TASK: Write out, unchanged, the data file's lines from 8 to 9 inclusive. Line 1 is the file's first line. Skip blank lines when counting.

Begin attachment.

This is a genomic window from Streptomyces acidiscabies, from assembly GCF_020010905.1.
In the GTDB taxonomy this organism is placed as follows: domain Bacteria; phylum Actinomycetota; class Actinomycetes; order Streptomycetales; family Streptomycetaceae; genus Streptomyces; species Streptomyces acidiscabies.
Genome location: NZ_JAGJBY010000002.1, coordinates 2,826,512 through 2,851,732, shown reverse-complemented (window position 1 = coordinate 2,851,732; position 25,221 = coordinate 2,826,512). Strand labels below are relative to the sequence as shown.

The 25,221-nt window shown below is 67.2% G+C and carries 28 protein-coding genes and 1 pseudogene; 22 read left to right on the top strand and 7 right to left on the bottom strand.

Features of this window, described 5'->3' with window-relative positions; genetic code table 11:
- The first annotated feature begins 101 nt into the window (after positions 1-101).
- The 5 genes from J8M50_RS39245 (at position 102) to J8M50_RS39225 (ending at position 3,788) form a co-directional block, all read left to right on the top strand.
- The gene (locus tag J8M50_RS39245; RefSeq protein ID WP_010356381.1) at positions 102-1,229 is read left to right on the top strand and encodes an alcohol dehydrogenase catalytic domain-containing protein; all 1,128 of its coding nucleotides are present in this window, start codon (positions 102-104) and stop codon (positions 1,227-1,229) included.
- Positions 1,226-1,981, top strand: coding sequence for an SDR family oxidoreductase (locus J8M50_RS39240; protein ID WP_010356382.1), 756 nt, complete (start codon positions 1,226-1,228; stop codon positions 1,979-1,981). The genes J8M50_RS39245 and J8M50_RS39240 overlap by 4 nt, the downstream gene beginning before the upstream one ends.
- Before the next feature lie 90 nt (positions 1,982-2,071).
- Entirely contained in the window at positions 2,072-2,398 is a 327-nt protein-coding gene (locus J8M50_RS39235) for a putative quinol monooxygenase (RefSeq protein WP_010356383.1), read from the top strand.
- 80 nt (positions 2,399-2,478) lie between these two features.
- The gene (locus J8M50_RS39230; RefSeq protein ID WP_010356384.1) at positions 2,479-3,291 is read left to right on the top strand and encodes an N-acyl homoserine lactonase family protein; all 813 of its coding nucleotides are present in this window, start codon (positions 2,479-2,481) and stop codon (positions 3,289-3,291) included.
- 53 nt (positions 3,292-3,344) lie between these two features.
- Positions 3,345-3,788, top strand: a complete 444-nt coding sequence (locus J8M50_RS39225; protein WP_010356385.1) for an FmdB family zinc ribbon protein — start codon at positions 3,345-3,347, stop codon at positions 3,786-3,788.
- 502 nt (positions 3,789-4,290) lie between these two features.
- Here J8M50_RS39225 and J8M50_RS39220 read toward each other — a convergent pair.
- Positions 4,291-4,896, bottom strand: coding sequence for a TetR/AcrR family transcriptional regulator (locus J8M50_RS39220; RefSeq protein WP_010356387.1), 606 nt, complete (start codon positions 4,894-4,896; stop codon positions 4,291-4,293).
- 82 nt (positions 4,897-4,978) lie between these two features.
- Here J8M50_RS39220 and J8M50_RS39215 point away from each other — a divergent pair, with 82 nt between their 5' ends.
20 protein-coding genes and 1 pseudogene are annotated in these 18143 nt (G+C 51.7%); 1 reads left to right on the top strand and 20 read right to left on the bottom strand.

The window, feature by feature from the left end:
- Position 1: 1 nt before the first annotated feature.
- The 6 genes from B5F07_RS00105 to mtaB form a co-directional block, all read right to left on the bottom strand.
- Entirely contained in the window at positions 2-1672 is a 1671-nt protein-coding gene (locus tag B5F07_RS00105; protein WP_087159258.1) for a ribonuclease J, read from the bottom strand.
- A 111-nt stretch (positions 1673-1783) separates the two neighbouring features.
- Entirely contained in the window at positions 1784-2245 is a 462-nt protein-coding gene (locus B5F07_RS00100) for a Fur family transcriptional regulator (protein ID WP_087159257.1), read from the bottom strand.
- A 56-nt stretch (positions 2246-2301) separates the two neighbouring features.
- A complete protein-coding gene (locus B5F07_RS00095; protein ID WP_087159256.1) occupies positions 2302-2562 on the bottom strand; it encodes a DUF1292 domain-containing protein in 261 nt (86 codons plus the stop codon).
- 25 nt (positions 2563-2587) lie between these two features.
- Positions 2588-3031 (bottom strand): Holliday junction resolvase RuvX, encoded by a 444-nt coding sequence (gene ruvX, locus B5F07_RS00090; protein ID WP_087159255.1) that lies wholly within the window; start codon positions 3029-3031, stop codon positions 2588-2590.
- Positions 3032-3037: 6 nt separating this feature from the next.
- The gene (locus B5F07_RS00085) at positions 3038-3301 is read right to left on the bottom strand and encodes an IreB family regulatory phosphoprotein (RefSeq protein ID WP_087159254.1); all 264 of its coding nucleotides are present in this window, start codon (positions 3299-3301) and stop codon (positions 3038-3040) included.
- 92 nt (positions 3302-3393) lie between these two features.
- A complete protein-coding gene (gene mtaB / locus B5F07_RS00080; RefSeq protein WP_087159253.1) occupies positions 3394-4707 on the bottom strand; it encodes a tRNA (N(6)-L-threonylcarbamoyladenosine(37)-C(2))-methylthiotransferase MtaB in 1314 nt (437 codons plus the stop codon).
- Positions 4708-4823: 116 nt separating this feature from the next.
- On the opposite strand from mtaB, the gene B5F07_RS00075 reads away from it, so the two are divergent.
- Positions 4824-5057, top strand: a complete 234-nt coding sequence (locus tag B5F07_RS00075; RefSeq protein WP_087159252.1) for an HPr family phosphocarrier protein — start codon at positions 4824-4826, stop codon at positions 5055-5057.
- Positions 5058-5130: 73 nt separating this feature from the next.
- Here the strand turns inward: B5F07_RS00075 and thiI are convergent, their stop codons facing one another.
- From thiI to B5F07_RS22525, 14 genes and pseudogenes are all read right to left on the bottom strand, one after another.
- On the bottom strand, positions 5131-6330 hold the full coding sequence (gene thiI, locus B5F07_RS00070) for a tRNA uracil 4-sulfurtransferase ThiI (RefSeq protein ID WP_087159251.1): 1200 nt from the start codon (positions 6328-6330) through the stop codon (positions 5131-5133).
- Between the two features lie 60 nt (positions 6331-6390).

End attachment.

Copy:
- The gene (locus tag J8M50_RS39245; RefSeq protein ID WP_010356381.1) at positions 102-1,229 is read left to right on the top strand and encodes an alcohol dehydrogenase catalytic domain-containing protein; all 1,128 of its coding nucleotides are present in this window, start codon (positions 102-104) and stop codon (positions 1,227-1,229) included.
- Positions 1,226-1,981, top strand: coding sequence for an SDR family oxidoreductase (locus J8M50_RS39240; protein ID WP_010356382.1), 756 nt, complete (start codon positions 1,226-1,228; stop codon positions 1,979-1,981). The genes J8M50_RS39245 and J8M50_RS39240 overlap by 4 nt, the downstream gene beginning before the upstream one ends.